House Approves, But Doesn't Fund, IVF Services at VA

A family rests at Evans Army Community Hospital on Fort Carson, Colorado. (Devin Fisher/U.S. Army)

The U.S. House of Representatives on Wednesday passed legislation approving the Veterans Affairs Department to cover IVF treatments, but stopped short of providing funding for the measure.

The bill now heads to the president's desk to be signed into law.

The VA had been prohibited under an early 1990s-era law from paying for in vitro fertilization, or IVF, treatments. Language included in a stop-gap funding bill, called a continuing resolution, funding the government through December allows the department to start providing the service. However, the measure doesn't earmark money to pay for it.

That means the VA will have to come up with the funding itself from other accounts. And while the new law effectively lifts the coverage ban for troops who sustained reproductive injuries while serving, officials haven't announced if or when they plan to start offering the services.

A previously proposed bill included $80 million in funding for IVF services, though the Congressional Budget Office estimated that it could cost the VA up to $145 million per year. That measure was derailed last spring when lawmakers couldn't agree on separate funding for Zika virus research.

An estimated 1,800 former troops may qualify for the benefit. The military health care program Tricare covers the procedure for injured troops while they are still on active duty.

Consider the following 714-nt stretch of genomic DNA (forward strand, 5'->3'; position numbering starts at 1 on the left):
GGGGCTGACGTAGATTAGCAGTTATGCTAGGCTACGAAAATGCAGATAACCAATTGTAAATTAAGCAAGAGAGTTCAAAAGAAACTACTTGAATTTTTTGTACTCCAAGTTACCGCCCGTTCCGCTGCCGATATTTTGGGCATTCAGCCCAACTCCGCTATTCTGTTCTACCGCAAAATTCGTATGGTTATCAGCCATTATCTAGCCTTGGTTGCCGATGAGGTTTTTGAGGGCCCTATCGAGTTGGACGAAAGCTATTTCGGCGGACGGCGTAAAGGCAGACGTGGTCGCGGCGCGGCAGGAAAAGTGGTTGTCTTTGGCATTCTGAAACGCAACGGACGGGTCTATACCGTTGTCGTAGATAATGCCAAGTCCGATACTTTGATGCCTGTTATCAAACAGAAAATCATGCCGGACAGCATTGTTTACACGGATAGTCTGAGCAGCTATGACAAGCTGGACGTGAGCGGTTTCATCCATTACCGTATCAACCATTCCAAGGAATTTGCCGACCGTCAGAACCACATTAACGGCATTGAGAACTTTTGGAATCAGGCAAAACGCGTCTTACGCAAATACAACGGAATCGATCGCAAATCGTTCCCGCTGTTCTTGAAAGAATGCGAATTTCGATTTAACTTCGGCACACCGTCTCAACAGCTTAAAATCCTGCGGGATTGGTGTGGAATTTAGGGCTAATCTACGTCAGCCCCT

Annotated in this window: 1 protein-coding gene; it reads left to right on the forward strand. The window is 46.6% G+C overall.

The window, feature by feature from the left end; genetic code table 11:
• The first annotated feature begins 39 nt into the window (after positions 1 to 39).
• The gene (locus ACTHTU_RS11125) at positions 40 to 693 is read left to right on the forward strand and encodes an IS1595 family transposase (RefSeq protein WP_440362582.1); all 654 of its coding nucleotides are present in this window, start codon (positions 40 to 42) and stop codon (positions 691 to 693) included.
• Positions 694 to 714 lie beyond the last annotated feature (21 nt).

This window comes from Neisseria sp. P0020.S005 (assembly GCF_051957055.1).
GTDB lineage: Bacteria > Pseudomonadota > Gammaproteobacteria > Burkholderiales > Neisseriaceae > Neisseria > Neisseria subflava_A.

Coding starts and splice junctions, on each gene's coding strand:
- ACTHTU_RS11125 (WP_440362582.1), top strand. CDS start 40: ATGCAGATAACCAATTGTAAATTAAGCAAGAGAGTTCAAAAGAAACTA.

A coalition of veterans organizations, including Iraq and Afghanistan Veterans of America, Wounded Warrior Project and Veterans of Foreign Wars, lobbied for the change and funding. Coalition officials said although they are pleased that some legislation finally passed, there is still work to do.

"The inclusion of Assistive Reproductive Technologies in this year's Military Construction and Veterans Affairs appropriations bill finally starts to give the VA the resources to help wounded veterans start and grow families," Allison Jaslow, chief of staff at Iraq and Afghanistan Veterans of America, said in a statement. "This benefit is long overdue, but this is only the first step."

-- Amy Bushatz can be reached at

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